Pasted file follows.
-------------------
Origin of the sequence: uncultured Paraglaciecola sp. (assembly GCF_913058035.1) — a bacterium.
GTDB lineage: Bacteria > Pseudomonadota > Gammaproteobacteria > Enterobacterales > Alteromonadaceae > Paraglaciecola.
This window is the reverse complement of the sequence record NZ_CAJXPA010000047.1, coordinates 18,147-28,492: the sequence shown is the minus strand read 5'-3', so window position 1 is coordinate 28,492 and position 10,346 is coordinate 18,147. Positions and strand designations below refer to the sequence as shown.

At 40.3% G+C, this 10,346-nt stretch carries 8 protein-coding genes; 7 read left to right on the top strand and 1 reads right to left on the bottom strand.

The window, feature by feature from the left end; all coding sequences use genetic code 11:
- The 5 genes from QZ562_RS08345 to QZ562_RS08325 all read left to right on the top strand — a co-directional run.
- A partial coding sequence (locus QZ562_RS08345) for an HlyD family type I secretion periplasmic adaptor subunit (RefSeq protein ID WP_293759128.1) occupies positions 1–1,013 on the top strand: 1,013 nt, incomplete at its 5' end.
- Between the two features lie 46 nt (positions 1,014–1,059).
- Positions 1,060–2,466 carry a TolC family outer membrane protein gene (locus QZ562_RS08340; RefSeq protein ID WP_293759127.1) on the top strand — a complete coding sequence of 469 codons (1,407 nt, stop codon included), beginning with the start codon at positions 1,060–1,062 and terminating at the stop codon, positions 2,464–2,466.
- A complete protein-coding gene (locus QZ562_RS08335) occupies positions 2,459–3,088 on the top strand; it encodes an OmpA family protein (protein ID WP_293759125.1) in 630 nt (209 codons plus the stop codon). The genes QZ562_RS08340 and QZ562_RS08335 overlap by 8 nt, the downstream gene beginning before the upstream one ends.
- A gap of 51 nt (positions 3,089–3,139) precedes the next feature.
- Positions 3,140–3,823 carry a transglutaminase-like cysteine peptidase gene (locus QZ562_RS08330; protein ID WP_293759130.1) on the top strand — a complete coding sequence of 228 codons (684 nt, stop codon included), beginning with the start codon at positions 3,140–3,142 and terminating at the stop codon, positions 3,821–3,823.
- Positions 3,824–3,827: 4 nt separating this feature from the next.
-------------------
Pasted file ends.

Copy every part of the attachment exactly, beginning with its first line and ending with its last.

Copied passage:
Origin of the sequence: uncultured Paraglaciecola sp. (assembly GCF_913058035.1) — a bacterium.
GTDB lineage: Bacteria > Pseudomonadota > Gammaproteobacteria > Enterobacterales > Alteromonadaceae > Paraglaciecola.
This window is the reverse complement of the sequence record NZ_CAJXPA010000047.1, coordinates 18,147-28,492: the sequence shown is the minus strand read 5'-3', so window position 1 is coordinate 28,492 and position 10,346 is coordinate 18,147. Positions and strand designations below refer to the sequence as shown.

At 40.3% G+C, this 10,346-nt stretch carries 8 protein-coding genes; 7 read left to right on the top strand and 1 reads right to left on the bottom strand.

The window, feature by feature from the left end; all coding sequences use genetic code 11:
- The 5 genes from QZ562_RS08345 to QZ562_RS08325 all read left to right on the top strand — a co-directional run.
- A partial coding sequence (locus QZ562_RS08345) for an HlyD family type I secretion periplasmic adaptor subunit (RefSeq protein ID WP_293759128.1) occupies positions 1–1,013 on the top strand: 1,013 nt, incomplete at its 5' end.
- Between the two features lie 46 nt (positions 1,014–1,059).
- Positions 1,060–2,466 carry a TolC family outer membrane protein gene (locus QZ562_RS08340; RefSeq protein ID WP_293759127.1) on the top strand — a complete coding sequence of 469 codons (1,407 nt, stop codon included), beginning with the start codon at positions 1,060–1,062 and terminating at the stop codon, positions 2,464–2,466.
- A complete protein-coding gene (locus QZ562_RS08335) occupies positions 2,459–3,088 on the top strand; it encodes an OmpA family protein (protein ID WP_293759125.1) in 630 nt (209 codons plus the stop codon). The genes QZ562_RS08340 and QZ562_RS08335 overlap by 8 nt, the downstream gene beginning before the upstream one ends.
- A gap of 51 nt (positions 3,089–3,139) precedes the next feature.
- Positions 3,140–3,823 carry a transglutaminase-like cysteine peptidase gene (locus QZ562_RS08330; protein ID WP_293759130.1) on the top strand — a complete coding sequence of 228 codons (684 nt, stop codon included), beginning with the start codon at positions 3,140–3,142 and terminating at the stop codon, positions 3,821–3,823.
- Positions 3,824–3,827: 4 nt separating this feature from the next.